Communications in a Disaster Zone: The Stories You Choose Not to Tell

As the world rushes to aid the victims of the earthquake on Sept. 8 in Morocco, Susan Malandrino looks back at her work with the American Red Cross in Turkey and Syria this past February.

It’s been several months since the devastating earthquakes rocked Türkiye and Syria, killing more than 50,000 people and causing immeasurable strife.

As the anniversary approached, I’ve thought a lot about my experience as a deployed delegate for the International Federation of Red Cross and Red Crescent Societies. My role on the ground in Gaziantep, Türkiye was to capture what I saw and the people I met, and to share these stories with the wider world through PR efforts.

I was on the ground for 30 days and we achieved great success landing stories in major media markets and top-tier publications. We shared stories of heartbreak and hope with the wider world. Since that time, I can’t help but reflect on the stories I didn’t tell, the stories that were too hard and too painful to share.

There was the father I met two weeks after the quake outside his destroyed place of business. Each day, he stood vigil hoping to recover the laptop he’d left at work before officials razed the building. Looking at the enormous pile of debris, we both knew the chances were slim at best. But neither of us said it.

“The computer contains the last pictures of my 11-year-old daughter. It’s all that remains of her,” he said somberly. Showing me videos on his phone of a bright bubbly girl with an enormous grin, it was almost as if my heart ruptured in my chest. My voice caught in my throat, and we stood silently crying together. I thought of my own daughter, the same age, at home in her bed 6,000 miles away. His daughter lay down the street cocooned in a tomb of rubble and perhaps may never be found. His story was simply too personal, too heartbreaking and too tragic.

There was my colleague, who told us of the logistical challenges of obtaining a death certificate for his mother and sister who perished in the quake. Without any bodies, his local municipality wouldn’t issue the paperwork required to declare them deceased.

Stuck in a bureaucratic loop while trying to process his immeasurable grief, he was unable to move forward both administratively and emotionally. I gave him a hug and asked, “Are you OK?” As soon as I said it, I wanted to claw the words back as they floated into the ether. No, he was not OK. His grief and frustration were too large to comprehend and couldn’t be easily fixed.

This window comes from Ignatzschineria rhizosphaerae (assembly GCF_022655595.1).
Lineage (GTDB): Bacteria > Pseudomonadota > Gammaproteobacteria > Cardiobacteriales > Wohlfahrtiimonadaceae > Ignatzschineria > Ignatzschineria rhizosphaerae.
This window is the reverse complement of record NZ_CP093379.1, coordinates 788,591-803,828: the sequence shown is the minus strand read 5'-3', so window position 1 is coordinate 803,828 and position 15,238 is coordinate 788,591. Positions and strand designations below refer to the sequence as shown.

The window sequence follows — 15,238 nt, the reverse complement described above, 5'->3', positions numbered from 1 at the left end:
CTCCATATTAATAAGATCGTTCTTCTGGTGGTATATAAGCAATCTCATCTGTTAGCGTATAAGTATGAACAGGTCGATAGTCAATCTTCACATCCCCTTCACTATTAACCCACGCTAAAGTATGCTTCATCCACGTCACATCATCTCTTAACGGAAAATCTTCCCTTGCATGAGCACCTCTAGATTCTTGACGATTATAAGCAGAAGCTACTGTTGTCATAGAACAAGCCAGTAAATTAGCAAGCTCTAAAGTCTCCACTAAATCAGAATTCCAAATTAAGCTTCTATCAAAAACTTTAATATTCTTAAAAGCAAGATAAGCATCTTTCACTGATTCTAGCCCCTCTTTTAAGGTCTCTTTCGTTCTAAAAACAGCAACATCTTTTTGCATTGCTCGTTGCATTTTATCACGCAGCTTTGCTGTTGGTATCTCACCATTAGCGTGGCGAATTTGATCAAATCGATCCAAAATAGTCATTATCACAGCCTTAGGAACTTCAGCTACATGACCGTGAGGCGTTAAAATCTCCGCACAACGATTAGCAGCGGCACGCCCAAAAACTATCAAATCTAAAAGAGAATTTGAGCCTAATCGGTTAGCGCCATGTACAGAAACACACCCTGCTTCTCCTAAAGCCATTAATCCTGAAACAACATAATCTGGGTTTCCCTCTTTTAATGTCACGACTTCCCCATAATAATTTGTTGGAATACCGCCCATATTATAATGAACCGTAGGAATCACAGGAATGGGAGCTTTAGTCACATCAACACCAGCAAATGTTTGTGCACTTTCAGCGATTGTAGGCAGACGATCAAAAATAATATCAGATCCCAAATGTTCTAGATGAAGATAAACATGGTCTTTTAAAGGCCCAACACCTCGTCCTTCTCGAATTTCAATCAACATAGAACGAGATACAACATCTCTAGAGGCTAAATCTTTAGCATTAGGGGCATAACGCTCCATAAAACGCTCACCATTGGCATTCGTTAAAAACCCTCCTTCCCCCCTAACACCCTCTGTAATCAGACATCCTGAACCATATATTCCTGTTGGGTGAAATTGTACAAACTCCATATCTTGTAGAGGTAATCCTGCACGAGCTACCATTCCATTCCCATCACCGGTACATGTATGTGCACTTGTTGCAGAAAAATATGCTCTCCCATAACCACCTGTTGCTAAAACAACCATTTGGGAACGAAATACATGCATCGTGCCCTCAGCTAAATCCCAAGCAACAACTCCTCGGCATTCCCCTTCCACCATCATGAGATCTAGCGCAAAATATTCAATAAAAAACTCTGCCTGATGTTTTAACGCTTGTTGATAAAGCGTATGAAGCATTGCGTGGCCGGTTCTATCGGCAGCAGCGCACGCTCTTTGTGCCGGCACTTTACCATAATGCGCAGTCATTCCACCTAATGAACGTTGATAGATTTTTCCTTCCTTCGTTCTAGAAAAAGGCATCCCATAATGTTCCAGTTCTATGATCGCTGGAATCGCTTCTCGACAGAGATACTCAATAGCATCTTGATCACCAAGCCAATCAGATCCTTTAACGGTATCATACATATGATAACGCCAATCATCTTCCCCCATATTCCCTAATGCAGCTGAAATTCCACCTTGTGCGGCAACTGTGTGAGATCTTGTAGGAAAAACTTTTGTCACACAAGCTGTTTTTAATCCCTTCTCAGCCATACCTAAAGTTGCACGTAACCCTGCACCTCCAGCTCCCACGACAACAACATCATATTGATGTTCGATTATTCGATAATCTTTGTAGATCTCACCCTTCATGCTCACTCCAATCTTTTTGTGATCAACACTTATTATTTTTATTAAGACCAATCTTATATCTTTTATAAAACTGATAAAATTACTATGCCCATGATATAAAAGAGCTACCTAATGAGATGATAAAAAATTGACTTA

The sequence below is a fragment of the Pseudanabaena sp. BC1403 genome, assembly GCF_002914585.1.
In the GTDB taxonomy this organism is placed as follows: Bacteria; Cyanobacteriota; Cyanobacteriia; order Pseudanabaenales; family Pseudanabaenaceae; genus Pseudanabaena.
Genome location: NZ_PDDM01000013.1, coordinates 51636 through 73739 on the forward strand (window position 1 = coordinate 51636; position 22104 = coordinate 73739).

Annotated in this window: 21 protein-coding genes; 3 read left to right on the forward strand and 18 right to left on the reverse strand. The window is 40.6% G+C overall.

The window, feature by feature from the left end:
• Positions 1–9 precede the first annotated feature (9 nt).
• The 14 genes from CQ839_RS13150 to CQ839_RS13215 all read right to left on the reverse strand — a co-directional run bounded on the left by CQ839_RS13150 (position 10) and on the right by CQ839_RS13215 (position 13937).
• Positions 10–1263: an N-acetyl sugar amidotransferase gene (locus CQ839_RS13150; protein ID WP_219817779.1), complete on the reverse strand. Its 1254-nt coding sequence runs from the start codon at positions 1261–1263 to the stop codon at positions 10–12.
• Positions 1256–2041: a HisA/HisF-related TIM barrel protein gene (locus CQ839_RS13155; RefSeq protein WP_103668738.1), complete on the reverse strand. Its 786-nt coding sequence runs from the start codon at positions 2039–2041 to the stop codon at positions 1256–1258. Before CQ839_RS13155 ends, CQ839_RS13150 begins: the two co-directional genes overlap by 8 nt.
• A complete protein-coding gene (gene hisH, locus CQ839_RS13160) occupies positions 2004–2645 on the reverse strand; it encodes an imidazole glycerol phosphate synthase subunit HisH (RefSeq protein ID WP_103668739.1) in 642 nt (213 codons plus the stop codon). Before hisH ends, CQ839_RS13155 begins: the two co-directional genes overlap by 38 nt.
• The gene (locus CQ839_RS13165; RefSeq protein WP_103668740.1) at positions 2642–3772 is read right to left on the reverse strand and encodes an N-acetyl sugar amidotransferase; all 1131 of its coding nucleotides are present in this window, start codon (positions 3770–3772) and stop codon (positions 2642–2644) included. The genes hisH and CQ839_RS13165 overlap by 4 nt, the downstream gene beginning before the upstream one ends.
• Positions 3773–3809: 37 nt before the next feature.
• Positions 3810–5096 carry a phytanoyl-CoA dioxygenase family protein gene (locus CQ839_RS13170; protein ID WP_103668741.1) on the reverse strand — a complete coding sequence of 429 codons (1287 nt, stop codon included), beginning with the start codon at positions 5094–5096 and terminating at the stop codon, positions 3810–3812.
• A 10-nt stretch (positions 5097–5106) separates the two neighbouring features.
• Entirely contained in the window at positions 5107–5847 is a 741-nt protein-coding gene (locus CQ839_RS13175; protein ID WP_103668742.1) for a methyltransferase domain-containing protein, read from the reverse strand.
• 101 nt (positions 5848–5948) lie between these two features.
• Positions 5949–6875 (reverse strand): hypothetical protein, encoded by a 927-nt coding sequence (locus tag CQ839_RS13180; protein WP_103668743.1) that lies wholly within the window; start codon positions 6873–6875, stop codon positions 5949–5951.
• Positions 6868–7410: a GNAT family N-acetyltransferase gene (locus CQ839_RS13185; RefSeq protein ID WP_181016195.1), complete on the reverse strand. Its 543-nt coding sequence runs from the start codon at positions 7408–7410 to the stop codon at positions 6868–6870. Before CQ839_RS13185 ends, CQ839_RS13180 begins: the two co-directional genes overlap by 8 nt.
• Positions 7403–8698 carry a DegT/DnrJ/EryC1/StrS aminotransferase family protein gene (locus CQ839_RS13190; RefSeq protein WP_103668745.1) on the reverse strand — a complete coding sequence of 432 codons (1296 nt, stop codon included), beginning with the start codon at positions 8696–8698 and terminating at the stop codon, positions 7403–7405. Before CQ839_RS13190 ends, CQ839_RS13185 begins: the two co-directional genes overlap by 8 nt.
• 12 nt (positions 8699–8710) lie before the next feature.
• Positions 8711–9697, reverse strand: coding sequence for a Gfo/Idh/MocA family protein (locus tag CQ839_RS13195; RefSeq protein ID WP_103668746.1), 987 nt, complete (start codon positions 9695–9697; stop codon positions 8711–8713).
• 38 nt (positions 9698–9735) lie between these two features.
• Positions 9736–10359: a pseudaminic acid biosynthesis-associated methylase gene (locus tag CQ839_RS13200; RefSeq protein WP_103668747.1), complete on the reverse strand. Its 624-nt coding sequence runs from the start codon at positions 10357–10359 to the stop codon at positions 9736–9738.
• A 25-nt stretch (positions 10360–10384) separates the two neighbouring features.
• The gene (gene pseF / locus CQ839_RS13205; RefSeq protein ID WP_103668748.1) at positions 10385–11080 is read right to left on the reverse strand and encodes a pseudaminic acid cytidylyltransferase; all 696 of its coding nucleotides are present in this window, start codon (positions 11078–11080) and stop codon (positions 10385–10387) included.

There was the mother, distraught that her college-age son who was studying abroad and now had no home to return to. Her story was sad and convoluted. She was trying to process trauma and loss and simply wanted someone to listen. While we talked, she routinely reached out and touched my cheeks as she spoke. “You wear your heart on your face, and it makes me feel better,” she said. Rather than telling her story, in that moment my job was instead to listen and simply be present.

Teams do more than simply listen. Red Cross and Red Crescent staff and volunteers work nonstop to help those in need. Thus far, they have delivered over 400 million hot meals, provided hundreds of thousands of essential items and distributed millions of dollars in cash assistance to those in need. Teams delivered hygiene kits and blood supplies and provided much-needed psychological aid. They have poured resources alongside their hearts and souls into helping others.

So much of our role in public relations in the field involves bearing witness. We are entrusted to respect those we meet during their darkest hours. We must thread the needle and know when to share stories with the wider world and when to put the camera down, put the pen down and simply listen.

Seven-plus months later, part of my heart remains in Türkiye wondering how that dad is doing. Did he find that laptop? If so, did those pictures bring him any solace? I don’t know. But here is what I do know — humanitarian communicators around the world will continue to be there when people need it most. We will document the most critical stories when we can. When we can’t, we will silently grieve with those who have lost it all. Even if we don’t share a story with the rest of the world, we will hold it close to our hearts.

Susan Malandrino is the communications manager for International and Service to the Armed Forces at the American Red Cross. She’s passionate about humanitarian issues. X/Twitter: @semalandrino.

[Photo credit: mohammad bash]

The post Communications in a Disaster Zone: The Stories You Choose Not to Tell first appeared on PRsay.

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